- May 13, 2020
- 7:00 pm
Please Note: This live online conversation was recorded on our CIIS Public Programs YouTube Channel. Watch it here.
Global pandemic, climate disruption, massive inequality, rising authoritarianism, looming ecological collapse. We live in a time of tumultuous change, which increasingly challenges and reshapes our existing story frameworks for understanding current events. How do apocalyptic narratives—from film, art, fiction, television, and beyond—function to shape our imaginations, rehearse different futures, and help us navigate profound disruption, denial, and dissolution?
Join CIIS faculty Zara Zimbardo with narrative strategist and climate activist Patrick Reinsborough for a conversation exploring how we think about “the end” and what apocalyptic narratives can tell us about new beginnings.
Zara and Patrick describe versions of the end of the world that get re-played on heavy rotation, and the uncanny relationship between apocalyptic fiction and non-fiction realities. In this context, they explore how the collective nightmare of the COVID-19 pandemic has expanded the dreaming boundaries of what is considered imaginable, possible, and doable.
Please note that this talk will be hosted live online. Instructions on how to join the webinar will be included in your event confirmation email. If you need additional assistance finding or joining the event, please email email@example.com.
Zara Zimbardo, MA, received her Master's degree in Cultural Anthropology and Social Transformation from California Institute of Integral Studies, and has a BA in Religious Studies from UC Berkeley. For the last twenty years she has been a body-based therapist both in private practice and community health centers. She is a presenter and published writer on topics of the social construction of whiteness, critical media literacy, Islamophobia, subversion of stereotypes in a time of war, social justice comedy, modern monsters and the zombie apocalypse, and representations of gender, race, consumerism and US imperialism/militarism.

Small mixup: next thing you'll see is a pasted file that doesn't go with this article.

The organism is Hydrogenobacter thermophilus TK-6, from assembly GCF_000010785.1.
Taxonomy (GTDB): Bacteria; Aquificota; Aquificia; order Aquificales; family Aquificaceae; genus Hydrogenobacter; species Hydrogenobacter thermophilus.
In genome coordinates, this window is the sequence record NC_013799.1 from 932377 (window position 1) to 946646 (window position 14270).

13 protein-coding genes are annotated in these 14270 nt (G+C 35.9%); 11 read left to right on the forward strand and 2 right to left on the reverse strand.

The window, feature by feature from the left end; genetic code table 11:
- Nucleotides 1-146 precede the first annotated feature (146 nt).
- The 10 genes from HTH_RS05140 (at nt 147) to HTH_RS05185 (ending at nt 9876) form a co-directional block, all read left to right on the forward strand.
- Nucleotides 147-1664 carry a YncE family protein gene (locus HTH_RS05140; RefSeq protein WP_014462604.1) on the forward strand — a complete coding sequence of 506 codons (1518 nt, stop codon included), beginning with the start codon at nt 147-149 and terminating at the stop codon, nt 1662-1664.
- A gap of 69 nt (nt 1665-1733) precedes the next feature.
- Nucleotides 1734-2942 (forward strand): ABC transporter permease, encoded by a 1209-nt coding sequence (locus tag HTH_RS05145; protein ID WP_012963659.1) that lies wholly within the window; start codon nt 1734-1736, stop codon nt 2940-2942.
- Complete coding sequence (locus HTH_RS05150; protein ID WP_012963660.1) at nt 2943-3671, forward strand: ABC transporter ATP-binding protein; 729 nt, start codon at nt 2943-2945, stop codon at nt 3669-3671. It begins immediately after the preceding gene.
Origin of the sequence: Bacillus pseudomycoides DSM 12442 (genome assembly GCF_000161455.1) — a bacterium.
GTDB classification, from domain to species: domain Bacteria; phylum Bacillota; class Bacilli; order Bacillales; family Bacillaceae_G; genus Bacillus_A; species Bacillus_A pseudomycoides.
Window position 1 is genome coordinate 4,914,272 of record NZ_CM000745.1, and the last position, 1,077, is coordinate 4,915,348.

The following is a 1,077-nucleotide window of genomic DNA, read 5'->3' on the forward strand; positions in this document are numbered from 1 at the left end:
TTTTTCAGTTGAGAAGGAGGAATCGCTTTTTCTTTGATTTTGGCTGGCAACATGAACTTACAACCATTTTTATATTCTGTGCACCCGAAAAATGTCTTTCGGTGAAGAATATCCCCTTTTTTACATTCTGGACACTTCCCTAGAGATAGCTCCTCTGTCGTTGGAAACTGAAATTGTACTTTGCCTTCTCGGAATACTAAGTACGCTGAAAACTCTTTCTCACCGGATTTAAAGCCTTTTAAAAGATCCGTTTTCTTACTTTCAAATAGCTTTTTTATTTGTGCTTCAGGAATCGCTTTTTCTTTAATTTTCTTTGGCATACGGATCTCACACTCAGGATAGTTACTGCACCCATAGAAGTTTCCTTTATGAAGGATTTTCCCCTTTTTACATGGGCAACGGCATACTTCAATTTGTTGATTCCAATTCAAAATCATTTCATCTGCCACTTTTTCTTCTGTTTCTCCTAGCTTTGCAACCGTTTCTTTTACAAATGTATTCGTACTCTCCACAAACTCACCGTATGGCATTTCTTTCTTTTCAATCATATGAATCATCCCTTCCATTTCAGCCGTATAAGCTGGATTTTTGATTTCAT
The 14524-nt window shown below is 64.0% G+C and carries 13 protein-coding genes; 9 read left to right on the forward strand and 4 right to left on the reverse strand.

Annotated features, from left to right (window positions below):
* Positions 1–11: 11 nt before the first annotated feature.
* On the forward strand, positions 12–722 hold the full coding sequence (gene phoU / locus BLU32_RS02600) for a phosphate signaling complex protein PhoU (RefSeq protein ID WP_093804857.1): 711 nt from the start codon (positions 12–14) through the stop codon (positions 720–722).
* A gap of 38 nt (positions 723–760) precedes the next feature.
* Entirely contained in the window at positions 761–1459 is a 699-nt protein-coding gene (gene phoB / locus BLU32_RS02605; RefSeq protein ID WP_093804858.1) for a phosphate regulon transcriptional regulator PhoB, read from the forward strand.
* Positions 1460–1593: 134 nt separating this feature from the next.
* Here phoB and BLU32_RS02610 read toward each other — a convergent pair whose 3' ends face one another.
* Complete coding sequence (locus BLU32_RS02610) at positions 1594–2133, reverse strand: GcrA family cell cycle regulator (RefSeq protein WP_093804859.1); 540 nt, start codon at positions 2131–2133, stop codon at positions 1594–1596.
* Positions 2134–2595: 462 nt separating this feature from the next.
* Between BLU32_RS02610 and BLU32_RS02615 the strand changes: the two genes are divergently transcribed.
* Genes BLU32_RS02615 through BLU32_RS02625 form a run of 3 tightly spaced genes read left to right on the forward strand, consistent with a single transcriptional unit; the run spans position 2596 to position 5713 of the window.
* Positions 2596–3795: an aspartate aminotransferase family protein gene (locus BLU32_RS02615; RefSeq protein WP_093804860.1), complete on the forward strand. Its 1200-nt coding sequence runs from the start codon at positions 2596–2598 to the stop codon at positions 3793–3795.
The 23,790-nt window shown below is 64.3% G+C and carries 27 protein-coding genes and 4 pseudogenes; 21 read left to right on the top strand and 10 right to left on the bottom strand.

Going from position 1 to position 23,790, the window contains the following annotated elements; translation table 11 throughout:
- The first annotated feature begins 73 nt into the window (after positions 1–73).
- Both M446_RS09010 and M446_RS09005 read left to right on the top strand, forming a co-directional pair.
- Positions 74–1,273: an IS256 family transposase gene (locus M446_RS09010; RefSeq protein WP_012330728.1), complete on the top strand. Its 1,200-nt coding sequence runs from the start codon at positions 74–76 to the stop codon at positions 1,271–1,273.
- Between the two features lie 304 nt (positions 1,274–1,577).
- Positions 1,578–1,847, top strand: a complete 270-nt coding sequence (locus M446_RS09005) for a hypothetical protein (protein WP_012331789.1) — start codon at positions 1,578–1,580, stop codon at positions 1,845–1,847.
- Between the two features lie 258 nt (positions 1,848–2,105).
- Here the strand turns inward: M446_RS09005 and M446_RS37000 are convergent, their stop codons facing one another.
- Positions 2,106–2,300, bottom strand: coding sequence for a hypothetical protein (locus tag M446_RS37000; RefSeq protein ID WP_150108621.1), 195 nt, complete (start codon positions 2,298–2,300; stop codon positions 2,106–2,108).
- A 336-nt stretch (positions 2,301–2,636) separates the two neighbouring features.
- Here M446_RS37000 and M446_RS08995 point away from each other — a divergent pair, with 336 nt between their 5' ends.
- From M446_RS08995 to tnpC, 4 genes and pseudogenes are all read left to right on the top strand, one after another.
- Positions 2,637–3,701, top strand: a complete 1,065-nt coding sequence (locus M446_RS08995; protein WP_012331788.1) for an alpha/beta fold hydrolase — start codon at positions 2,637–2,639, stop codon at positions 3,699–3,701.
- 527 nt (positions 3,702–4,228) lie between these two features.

Zara co-founded the White Noise Collective, an anti-racist feminist training and resource organization. She is a co-founder and Special Projects Director of Partners for Collaborative Change, which supports organizations to become more equitable through democratizing research planning and design, and through anti-oppression facilitation and coaching. A former member of the National Council of the Fellowship of Reconciliation, the nation's oldest interfaith peace organization, she has worked in solidarity with nonviolent activists resisting militarism in the US, Palestine/Israel and Colombia.
Her work is influenced by frameworks of critical pedagogy, postcolonial studies, feminist praxis and popular education that seek to make forms of shared knowledge and experience more conscious. She is passionate about facilitation that combines critical dialogue, somatic awareness and Theatre of the Oppressed, a form of community-based inquiry that uses theatre exercises as tools for transformation. Her passions include interdisciplinary cross-pollination, anthropologizing the West, and rendering what is considered "normal" strange. As an educator, she values opportunities to connect issues within the classroom to global and local realities, through deeper understanding of power dynamics, identity construction, histories of the present, unexamined assumptions, and applied projects of relevance. Her goal is to support a context of curiosity, critical thinking and compassion that supports skilled navigation and justice-oriented care for the diverse worlds we inhabit. To learn more about her work, visit Zara's personal website: http://www.zarazimbardo.com
Patrick Reinsborough is a strategist, organizer, and creative provocateur with over 30 years of experience in diverse US social movements. His work to address the ecological crisis through movement-building and shifting cultural narratives led him to co-found the Center for Story-based Strategy. Since 2017 he has been focused on people-powered responses to the climate crisis and is currently the US organizing director for the global climate organization 350.org. He is the author of the widely used activist manual Re:Imagining Change: How to Use Story-based Strategy to Win Campaigns, Build Movements and Change the World (2017 PM Press) and you can find his latest writings at www.patrickreinsborough.com.